Oh yeah.. during the weekend one of the retreat activities was the Rock game, which started off as bottle caps (rocks are extremely difficult to find here, there is mostly just sand). You give the bottle cap to someone on the team with something nice to say to them and these nice words circulate over the weekend… until someone had gotten and given one to everyone.. and they WIN! Actually Thomas had to explain that there is no end winner. But I was done first so refuse to believe this. Again, everything is better as a competition. As the bottle caps were passed around they become lost and turned into other things continuously. At one point Is and I spent ten minutes looking for a rock on the ground to replace the caps. I lost the rock we found and ended up giving Faisal a leaf…I received an eggshell from Thomas.

Heading home we boarded a large comfy bus with the group and then Lyndsay and I split off at Nata to continue our journey home. Because it was the long weekend all the busses coming from Francistown heading to Kasane were jammed full. At 2pm as the last bus passed though, we were lucky enough to snag two standing spots. I had to keep on reminding myself that we were the lucky ones. A bus that in Botswana is legally allowed to hold 27, that in Canada would hold 12, today was carrying 39. Passing the police checkpoint the conductor instructed people to duck. As uncomfortable as it was I surprised myself at my ability to stay positive. Also I want to take a moment to brag about the pro traveling skills I have developed. I can now sleep standing up on a bumpy bus. Off the highway and on to the pothole patterned dust road, rubbing against the people standing next to me. Bodies, feet, hands everywhere. I would periodically alternate feet standing on one and stretching the ankle of the other. Trying to bend my legs… making up a dance choreographed with miniscule movements. Calf raises…oops, no head hitting the ceiling. To motivate myself I made a little competition in my head of how long I could go without grabbing the seat for support. Competing with the other sardines. How long could I go without shifting positions. Games pretending I was surfing. Lots of thinking and shocking even myself, despite the discomfort was genuinely happy. The weekend was totally worth it. Lyndsay had enough room to sit in the isle and I’m sure wasn’t much more comfy. I’m actually quite proud of her for being able to do it. I’m someone who loves traveling and even so it was difficult so I can’t imagine what it must have been like for her. Anyways we got home safe and sound and that’s all you can really ask for. So many words for one weekend. So much laughter. So much love.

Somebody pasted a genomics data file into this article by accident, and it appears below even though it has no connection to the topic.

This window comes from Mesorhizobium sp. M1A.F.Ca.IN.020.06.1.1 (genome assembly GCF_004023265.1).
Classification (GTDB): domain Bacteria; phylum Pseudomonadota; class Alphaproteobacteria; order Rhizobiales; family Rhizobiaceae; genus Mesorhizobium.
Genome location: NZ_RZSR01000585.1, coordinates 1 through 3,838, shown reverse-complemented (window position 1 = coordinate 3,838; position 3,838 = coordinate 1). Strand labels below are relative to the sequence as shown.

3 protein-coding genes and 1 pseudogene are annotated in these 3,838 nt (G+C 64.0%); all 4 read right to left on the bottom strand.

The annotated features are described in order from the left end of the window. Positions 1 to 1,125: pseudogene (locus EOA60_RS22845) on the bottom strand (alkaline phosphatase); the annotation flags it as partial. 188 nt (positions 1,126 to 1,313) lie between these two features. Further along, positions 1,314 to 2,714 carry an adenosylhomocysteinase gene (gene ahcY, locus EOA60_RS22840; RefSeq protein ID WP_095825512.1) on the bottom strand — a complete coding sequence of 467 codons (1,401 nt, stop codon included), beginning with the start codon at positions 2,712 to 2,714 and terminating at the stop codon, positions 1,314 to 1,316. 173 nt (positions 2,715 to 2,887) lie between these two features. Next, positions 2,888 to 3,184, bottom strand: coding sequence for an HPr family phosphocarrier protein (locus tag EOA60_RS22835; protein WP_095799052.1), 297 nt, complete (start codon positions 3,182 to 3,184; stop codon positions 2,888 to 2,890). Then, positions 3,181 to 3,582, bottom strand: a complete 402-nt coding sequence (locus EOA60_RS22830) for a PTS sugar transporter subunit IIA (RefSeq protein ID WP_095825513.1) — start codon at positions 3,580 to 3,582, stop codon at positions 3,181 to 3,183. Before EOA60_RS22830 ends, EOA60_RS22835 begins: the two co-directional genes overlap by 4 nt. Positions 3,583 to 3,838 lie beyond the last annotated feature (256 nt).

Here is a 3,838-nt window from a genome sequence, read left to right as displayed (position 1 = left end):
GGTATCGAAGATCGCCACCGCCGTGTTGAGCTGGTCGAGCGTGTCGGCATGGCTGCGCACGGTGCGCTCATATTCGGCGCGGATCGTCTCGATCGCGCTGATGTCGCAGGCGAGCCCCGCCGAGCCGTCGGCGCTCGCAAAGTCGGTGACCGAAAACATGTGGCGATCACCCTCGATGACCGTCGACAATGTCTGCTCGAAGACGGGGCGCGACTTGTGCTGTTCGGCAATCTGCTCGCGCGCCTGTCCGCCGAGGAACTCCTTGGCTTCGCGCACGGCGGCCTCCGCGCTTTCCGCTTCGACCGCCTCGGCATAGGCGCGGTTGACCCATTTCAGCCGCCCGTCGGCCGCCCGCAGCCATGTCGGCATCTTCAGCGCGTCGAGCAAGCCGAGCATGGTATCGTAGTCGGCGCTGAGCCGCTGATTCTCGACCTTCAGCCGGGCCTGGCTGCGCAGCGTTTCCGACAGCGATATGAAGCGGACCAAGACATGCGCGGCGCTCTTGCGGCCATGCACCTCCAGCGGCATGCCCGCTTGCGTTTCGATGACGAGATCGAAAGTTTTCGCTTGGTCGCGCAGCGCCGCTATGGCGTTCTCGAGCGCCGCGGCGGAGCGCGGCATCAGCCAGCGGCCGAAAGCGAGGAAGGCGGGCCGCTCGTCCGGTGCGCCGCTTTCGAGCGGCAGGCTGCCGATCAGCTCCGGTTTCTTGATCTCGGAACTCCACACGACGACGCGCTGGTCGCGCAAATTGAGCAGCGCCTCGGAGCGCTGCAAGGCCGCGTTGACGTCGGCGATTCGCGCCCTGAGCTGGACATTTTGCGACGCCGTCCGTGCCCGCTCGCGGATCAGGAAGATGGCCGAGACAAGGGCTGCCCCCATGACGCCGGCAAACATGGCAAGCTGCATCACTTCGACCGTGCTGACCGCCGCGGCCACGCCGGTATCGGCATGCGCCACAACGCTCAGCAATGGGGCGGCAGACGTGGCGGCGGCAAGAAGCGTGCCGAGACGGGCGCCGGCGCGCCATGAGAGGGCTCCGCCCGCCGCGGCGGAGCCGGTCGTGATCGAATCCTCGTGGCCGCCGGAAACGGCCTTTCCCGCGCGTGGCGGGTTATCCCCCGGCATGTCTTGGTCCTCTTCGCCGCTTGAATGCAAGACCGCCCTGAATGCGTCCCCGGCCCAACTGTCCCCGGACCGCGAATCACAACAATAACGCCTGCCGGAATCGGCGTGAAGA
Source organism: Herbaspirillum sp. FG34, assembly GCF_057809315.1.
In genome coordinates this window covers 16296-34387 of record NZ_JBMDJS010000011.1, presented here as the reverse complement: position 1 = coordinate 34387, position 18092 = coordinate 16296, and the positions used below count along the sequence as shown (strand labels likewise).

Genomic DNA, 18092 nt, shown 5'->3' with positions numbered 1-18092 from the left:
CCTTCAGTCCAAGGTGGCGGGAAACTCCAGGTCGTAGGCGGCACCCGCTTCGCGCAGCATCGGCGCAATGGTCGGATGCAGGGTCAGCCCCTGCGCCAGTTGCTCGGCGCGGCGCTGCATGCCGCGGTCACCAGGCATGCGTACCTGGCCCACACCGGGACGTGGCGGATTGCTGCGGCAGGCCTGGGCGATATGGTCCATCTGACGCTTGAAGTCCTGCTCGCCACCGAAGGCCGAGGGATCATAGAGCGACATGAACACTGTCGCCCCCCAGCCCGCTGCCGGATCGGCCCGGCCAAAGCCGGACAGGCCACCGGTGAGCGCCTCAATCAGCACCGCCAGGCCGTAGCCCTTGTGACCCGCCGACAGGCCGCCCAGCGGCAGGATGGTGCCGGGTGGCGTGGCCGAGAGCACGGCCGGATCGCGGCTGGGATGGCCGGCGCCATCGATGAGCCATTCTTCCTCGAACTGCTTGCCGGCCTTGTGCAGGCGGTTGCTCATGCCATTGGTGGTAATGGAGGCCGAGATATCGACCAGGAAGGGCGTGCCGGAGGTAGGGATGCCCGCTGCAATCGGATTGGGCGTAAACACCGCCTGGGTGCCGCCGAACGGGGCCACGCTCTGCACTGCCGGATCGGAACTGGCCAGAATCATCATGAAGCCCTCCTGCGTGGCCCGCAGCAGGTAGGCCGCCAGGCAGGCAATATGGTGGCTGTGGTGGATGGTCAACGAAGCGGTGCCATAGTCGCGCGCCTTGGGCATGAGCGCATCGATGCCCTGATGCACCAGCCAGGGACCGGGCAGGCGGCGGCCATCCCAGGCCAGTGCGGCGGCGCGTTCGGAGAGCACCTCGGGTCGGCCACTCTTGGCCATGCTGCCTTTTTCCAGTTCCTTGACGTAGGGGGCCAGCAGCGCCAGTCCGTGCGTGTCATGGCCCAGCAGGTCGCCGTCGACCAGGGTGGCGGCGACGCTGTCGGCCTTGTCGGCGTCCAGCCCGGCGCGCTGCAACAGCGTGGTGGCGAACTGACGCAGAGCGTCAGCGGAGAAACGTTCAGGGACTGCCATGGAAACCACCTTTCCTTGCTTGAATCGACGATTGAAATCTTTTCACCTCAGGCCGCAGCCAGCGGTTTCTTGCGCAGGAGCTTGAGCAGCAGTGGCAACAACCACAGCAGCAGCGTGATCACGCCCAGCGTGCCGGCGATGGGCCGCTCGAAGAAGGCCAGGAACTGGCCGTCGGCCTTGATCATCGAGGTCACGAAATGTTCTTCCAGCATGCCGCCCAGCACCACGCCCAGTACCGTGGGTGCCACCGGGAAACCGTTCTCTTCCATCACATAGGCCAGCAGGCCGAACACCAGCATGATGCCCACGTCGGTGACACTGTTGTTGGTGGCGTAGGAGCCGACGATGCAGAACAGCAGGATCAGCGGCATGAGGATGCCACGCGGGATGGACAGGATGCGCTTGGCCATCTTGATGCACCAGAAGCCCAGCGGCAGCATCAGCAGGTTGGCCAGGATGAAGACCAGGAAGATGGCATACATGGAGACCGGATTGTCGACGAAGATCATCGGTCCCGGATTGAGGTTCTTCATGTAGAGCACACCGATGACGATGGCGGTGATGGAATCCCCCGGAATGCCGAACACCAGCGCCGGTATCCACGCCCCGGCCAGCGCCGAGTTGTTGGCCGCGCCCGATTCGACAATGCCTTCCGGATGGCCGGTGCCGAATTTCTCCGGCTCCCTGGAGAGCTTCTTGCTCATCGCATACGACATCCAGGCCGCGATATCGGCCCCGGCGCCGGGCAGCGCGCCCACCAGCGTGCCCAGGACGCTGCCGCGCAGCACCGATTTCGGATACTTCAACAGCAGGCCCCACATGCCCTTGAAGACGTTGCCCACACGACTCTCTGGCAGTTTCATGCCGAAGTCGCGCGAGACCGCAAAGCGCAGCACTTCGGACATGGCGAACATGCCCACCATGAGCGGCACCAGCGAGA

Photo: Thomas Parente
“What if God was one of us, just a stranger on a bus.”

Whoa that was a long one. If you got though this congratulations, you are a great family member/friend! That was 15 pages typed in word, I am blessed that my life has been interesting enough to take up that much space. And I apologize for not being more concise, believe it or not I left a lot out, but fully enjoyed reliving the memories and wish to give you as much detail, for if I can not take you with me physically, I hope that you have been able to share in the experiences though my words.

This weekend should be a quite one in Kasane, getting more integrated and involved with the community. And plenty of time to write…

Bots of Love